Vicky Chow: A O R T A
A O R T A is clearly a deeply personal album for Brooklyn-based pianist Vicky Chow; that it is so is intimated by the choice of title and cover illustration, both of which allude to musical material that comes directly from her heart, even if the six selections were composed by others, specifically Andy Akiho, Christopher Cerrone, Jakub Ciupinski, Jacob Cooper, Molly Joyce, and Daniel Wohl. It's telling, however, that none are strangers with whom Chow has only a professional relationship; all are longtime friends and collaborators of the Bang on a Can All-Star.
Yet as important as that detail is, it isn't the most compelling thing about her sophomore solo release: what stands out more than anything is how seamlessly she integrates acoustic piano and electronics on the hour-long recording. Trite effects and superficial add-ons are absent; instead, the two elements fuse so naturally and in such genuine service to the compositional material that awareness of the instrumentation and production approach quickly recedes and the focus shifts, as it should, to the music.
Cerrone conceived of his “Hoyt-Schermerhorn” as a tribute to the New York nightscape, and if he's to be taken at his word, he must have been feeling nostalgic and reflective about the locale while composing the material. Whereas another artist might have opted for something brash and high-intensity in the choice of opener, Chow to her credit chose something very much in keeping with the nuanced tone of the album, with Cerrone's haunting, late-night setting alternating fluidly between peaceful and unsettling passages for eight entrancing minutes.
Like Cerrone, Cooper titled his piece with NY in mind, in this case “Clifton Gates” named for the Brooklyn place where it was composed while also referencing John Adams's “Phrygian Gates” to which it pays homage. As happens multiple times on the album, Cooper's piece highlights how deftly Chow integrates electronic treatments into her playing, in this case using audio gates to transform the piano into chiming patterns that gradually accumulate in density. Wohl's two contributions are consistent with the largely understated tone of the recording, “Limbs” an elegant, delicate reverie and “Bones” a rhythmically robust rendering that merges Chow playing in real time with a second recording of the piano. On purely sonic grounds, the album's most haunting piece is arguably Ciupinski's four-movement setting “Morning Tale” for the way in which electronics arc alongside the piano like a glissando shadow. Of its four parts, it's the last, “The Miracle of Being Ernest,” that most overtly references the Reich-styled minimalism tradition out of which the composers featured on A O R T A developed.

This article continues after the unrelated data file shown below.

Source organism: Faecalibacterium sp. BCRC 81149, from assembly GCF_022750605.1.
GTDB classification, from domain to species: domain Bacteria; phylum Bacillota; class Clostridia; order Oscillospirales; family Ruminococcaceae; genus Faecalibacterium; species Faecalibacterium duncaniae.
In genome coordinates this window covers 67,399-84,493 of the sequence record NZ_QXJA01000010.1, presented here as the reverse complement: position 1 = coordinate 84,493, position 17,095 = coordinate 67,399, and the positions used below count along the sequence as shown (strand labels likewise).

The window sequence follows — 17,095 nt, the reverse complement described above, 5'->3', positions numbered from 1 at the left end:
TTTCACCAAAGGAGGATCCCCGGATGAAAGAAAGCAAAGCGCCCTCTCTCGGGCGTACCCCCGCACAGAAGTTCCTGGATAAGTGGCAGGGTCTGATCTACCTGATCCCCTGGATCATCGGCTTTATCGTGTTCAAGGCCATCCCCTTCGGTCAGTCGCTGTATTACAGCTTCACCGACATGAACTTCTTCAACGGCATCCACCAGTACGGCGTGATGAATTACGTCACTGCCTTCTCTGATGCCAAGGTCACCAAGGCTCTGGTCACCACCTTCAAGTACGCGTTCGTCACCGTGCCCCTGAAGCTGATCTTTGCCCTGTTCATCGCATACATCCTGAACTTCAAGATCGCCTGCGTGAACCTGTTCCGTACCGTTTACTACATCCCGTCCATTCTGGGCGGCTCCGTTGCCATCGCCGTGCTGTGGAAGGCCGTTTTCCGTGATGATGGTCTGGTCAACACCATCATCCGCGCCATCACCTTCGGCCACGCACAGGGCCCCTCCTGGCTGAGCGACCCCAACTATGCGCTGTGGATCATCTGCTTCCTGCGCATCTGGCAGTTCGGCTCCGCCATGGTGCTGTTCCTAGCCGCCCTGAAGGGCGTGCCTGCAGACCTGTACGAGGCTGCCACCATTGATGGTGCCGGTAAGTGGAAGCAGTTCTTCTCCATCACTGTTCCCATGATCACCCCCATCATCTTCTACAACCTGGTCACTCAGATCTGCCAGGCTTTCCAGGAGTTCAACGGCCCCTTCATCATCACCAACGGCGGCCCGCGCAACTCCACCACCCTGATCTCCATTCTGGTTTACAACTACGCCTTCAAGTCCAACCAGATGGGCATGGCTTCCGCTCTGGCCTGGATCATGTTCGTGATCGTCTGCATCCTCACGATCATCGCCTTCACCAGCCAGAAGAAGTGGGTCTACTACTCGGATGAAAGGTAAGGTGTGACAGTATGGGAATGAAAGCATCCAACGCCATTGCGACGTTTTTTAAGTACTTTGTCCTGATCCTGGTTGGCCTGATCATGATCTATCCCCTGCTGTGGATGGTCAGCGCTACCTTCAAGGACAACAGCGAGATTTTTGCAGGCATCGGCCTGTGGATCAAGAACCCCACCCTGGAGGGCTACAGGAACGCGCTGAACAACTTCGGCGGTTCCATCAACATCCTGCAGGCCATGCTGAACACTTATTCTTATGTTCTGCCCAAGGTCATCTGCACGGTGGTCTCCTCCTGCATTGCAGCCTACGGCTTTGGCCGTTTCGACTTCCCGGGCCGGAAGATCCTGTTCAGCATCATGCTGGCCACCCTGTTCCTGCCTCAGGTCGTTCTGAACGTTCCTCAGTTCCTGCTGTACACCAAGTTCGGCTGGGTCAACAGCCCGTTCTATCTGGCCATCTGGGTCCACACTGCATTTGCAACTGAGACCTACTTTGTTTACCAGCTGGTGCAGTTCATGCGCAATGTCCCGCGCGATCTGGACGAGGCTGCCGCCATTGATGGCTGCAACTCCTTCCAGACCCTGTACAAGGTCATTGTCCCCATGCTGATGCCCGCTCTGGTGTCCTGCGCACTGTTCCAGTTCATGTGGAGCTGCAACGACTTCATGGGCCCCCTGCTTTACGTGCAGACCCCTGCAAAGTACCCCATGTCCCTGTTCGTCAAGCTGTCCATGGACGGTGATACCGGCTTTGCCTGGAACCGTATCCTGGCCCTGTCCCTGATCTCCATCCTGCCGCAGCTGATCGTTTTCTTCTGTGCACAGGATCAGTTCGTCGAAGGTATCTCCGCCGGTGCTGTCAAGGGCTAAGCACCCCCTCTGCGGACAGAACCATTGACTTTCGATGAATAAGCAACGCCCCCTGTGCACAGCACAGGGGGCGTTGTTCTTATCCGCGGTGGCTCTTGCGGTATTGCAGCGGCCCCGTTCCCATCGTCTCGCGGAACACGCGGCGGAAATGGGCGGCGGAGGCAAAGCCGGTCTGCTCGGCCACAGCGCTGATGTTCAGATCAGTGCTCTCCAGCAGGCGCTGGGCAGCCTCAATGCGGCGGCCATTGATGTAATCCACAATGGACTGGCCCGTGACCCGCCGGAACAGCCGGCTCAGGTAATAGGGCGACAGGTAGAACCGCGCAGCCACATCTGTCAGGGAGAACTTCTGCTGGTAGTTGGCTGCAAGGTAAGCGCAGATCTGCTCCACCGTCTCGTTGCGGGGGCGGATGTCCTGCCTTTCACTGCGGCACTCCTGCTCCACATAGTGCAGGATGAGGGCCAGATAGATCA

The concluding piece,“Vick(i/y),” is the only one that eschews electronics, Chow instead playing prepared piano on a fifteen-minute setting Akiho wrote and named for Vick(y) Chow and pianist Vick(i) Ray. Undoubtedly it's the most ear-catching of the six works presented, given the degree to which the prepared piano is able to simulate a miniature percussion ensemble. Yet while one's attention is initially struck by its unusual blending of bell-like tones and conventional notes, “Vick(i/y)” ultimately proves to be as haunting in its melodic content as Ciupinski's. Regardless of the particular treatments involved, one comes away from A O R T A impressed by the sensitivity of Chow's playing and how much she honours the composers with her nuanced handling of their works.